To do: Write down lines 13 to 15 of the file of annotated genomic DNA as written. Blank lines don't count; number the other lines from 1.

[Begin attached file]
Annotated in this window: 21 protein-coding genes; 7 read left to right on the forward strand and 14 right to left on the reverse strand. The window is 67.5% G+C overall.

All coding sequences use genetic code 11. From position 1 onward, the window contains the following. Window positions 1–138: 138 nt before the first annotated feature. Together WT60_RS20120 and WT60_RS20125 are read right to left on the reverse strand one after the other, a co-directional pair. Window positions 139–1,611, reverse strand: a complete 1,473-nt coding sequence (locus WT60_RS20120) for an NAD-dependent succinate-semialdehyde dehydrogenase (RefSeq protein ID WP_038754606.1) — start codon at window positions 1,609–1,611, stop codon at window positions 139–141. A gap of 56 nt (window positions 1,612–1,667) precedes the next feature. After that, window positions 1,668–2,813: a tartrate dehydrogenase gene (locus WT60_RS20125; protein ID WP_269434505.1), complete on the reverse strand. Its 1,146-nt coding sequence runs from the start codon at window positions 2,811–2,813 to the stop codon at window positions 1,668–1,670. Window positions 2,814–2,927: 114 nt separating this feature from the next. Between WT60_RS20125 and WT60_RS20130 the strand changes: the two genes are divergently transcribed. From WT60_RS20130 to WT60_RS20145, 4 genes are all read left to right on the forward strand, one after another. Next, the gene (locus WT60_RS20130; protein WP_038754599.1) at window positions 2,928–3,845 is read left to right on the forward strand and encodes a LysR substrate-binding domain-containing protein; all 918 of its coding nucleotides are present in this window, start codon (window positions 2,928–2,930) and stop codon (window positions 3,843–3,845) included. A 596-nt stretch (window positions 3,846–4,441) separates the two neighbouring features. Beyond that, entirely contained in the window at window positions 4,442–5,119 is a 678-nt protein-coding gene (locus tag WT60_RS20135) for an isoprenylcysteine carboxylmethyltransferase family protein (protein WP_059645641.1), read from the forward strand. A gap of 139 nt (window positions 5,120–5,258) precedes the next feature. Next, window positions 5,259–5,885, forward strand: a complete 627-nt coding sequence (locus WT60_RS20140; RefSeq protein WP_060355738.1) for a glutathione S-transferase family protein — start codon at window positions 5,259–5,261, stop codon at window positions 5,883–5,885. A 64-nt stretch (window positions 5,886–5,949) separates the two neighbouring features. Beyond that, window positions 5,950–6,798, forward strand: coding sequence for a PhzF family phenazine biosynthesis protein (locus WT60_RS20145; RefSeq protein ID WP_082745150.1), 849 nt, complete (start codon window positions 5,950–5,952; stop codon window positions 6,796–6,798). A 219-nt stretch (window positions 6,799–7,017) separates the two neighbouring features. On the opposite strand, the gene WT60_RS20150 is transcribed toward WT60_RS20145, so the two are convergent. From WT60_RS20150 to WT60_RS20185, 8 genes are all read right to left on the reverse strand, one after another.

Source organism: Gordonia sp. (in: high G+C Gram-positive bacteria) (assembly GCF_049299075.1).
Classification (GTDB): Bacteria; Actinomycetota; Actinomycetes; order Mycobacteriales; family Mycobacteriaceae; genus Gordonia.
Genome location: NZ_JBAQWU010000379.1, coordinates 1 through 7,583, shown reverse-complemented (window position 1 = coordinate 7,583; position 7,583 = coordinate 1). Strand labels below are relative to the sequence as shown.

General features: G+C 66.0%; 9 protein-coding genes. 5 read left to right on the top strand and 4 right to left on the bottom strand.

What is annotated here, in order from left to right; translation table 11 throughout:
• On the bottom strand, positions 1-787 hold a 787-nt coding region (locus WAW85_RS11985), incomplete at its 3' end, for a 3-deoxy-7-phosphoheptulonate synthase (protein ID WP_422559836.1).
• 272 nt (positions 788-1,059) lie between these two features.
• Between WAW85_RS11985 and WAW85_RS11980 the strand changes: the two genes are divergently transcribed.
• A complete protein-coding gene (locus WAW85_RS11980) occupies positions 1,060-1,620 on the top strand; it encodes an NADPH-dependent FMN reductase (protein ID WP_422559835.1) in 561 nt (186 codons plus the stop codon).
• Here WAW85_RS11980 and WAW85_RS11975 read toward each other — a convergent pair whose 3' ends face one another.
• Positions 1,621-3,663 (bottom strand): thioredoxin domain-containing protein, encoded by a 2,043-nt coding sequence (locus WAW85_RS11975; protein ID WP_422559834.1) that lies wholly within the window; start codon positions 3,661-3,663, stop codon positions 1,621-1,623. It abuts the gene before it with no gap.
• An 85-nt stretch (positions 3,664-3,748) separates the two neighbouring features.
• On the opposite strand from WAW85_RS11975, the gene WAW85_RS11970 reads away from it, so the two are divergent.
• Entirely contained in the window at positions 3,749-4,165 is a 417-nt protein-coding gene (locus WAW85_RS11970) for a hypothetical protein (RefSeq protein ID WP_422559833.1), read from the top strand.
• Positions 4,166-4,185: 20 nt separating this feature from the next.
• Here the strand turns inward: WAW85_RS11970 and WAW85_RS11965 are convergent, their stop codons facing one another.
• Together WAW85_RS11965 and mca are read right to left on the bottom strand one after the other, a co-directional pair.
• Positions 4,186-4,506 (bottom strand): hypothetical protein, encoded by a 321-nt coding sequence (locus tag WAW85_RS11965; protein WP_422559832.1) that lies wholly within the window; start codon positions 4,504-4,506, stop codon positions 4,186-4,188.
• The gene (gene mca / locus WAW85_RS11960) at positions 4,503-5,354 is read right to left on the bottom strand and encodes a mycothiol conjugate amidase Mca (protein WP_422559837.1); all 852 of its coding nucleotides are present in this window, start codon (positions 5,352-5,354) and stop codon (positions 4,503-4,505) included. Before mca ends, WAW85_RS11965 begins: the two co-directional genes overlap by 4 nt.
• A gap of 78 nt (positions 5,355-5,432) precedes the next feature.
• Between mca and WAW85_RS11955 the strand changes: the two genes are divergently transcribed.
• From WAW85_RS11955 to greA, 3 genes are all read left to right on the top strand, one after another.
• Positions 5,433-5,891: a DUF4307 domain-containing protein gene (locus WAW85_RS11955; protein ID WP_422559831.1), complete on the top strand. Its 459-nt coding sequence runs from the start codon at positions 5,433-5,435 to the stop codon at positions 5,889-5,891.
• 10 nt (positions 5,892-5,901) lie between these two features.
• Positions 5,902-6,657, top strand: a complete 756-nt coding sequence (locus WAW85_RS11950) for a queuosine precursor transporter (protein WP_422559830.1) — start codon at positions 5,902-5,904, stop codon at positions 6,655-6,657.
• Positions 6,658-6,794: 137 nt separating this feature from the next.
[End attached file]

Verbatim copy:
• Positions 1,621-3,663 (bottom strand): thioredoxin domain-containing protein, encoded by a 2,043-nt coding sequence (locus WAW85_RS11975; protein ID WP_422559834.1) that lies wholly within the window; start codon positions 3,661-3,663, stop codon positions 1,621-1,623. It abuts the gene before it with no gap.
• An 85-nt stretch (positions 3,664-3,748) separates the two neighbouring features.
• On the opposite strand from WAW85_RS11975, the gene WAW85_RS11970 reads away from it, so the two are divergent.